Tag Archives: Frankenstein

Lovecraftian Scientists: The Downfall of Dr. Herbert West

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As the protagonist suggested in “From Beyond,” a scientist should be a “frigid and impersonal investigator…” While Crawford Tillinghast did not exhibit these traits as a scientist, this certainly described Herbert West, at least in the initial chapters of H.P. Lovecraft’s story “Herbert West – Reanimator.” Initially West is your typically cold scientist, closely following the rigors of the Scientific Method. However, as the story proceeds, West’s fanatical pursuit of knowledge is only exacerbated and pushed to the extreme. West started his experiments with animals and then moves to human cadavers. Each experiment with a human corpse revealed that the body must be very fresh with little or no decay.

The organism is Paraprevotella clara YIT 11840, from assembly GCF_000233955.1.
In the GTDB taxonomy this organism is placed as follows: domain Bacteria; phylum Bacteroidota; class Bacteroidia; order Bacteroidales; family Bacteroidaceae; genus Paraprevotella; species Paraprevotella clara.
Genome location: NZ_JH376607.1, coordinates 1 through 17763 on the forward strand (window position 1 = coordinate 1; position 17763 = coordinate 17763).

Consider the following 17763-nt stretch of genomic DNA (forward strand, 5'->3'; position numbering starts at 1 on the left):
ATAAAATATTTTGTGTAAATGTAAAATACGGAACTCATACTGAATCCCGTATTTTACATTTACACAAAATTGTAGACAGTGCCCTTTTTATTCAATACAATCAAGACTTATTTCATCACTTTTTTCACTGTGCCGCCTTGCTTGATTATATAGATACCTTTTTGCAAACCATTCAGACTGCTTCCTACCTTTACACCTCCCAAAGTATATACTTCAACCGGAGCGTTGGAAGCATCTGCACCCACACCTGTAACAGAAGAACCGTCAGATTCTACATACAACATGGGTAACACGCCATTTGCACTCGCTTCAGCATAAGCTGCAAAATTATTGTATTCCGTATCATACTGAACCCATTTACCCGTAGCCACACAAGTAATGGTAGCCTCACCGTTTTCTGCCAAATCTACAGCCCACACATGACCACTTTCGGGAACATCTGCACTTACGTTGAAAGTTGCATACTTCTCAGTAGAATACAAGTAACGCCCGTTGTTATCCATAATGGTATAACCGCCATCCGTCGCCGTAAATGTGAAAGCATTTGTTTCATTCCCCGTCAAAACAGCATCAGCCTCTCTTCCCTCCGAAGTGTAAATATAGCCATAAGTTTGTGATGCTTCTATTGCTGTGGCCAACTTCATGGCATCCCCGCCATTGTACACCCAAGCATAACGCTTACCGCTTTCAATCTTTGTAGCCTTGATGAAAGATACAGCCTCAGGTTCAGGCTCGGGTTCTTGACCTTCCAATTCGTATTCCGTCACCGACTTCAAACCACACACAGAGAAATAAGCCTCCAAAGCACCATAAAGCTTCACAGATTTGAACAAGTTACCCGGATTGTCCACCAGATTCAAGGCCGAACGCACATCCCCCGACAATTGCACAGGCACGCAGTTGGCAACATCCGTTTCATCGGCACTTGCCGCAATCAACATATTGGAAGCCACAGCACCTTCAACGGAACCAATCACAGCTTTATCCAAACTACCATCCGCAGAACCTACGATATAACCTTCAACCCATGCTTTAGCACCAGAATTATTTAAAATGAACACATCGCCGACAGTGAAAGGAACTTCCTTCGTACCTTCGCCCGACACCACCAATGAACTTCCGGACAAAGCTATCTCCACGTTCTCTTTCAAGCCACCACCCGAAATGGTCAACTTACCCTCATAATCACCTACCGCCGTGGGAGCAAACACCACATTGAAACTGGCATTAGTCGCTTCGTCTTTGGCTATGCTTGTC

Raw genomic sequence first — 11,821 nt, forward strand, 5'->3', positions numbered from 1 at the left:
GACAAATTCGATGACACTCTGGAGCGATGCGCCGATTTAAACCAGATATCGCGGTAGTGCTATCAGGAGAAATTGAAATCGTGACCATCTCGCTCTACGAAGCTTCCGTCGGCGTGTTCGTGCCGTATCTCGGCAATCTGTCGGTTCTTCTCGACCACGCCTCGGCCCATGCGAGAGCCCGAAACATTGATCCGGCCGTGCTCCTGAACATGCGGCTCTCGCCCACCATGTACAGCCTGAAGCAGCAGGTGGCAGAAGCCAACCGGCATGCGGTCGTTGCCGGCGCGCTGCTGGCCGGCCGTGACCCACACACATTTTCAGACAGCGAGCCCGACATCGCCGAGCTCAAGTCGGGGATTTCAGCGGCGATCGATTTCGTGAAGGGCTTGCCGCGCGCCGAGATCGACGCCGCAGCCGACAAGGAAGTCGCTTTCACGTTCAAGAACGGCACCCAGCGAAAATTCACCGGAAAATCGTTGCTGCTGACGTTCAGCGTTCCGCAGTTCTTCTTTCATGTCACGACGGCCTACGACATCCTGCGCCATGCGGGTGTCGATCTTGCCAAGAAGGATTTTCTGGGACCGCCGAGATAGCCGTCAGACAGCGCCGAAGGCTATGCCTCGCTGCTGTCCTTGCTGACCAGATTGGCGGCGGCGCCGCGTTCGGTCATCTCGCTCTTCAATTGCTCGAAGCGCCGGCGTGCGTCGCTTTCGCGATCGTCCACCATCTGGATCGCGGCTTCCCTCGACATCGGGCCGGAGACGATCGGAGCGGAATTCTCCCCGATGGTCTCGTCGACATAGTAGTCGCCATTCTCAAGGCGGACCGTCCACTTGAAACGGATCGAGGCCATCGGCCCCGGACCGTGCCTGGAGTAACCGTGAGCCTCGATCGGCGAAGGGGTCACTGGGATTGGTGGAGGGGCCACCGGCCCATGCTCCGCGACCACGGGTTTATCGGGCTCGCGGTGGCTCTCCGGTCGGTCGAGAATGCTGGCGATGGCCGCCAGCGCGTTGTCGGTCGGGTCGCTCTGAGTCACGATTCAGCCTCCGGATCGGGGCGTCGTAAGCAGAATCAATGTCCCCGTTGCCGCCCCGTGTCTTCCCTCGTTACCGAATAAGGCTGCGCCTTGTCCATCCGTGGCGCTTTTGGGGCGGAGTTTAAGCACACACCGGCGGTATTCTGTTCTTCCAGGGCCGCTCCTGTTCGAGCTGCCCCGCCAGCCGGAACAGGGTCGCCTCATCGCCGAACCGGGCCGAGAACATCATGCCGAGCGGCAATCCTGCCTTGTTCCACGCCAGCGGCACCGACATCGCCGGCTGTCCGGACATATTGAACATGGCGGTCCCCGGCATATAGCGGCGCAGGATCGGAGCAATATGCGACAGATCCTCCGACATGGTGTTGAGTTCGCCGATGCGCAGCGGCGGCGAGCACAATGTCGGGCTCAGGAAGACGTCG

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West’s obsession with conquering death and need for a fresh body eventually led to him actually murdering someone – a salesman traveling to Bolton Worsted Mills. West killed and the preserved the salesman with an embalming fluid and waited for his friend to return to inject his reanimation serum. When the salesman was revived, it was obvious from his reaction that West murdered him.  Although West’s general philosophic perspective was consistently described as that of an absolute mechanistic materialist, this was still a major shift in his scientific endeavors.  While his extreme materialism may have fostered his general amoral attitude toward life and humanity, West was always grounded in the Scientific Method and that the ultimate goal of the reanimation serum is to bring people back to life. This jump from a scientist working with biological material that happens to come along his way, to one who actively produces the needed biological material is Lovecraft’s example of what happens when a scientist is the “frigid and impersonal investigator…” completely devoid of any humanity, compassion or empathy.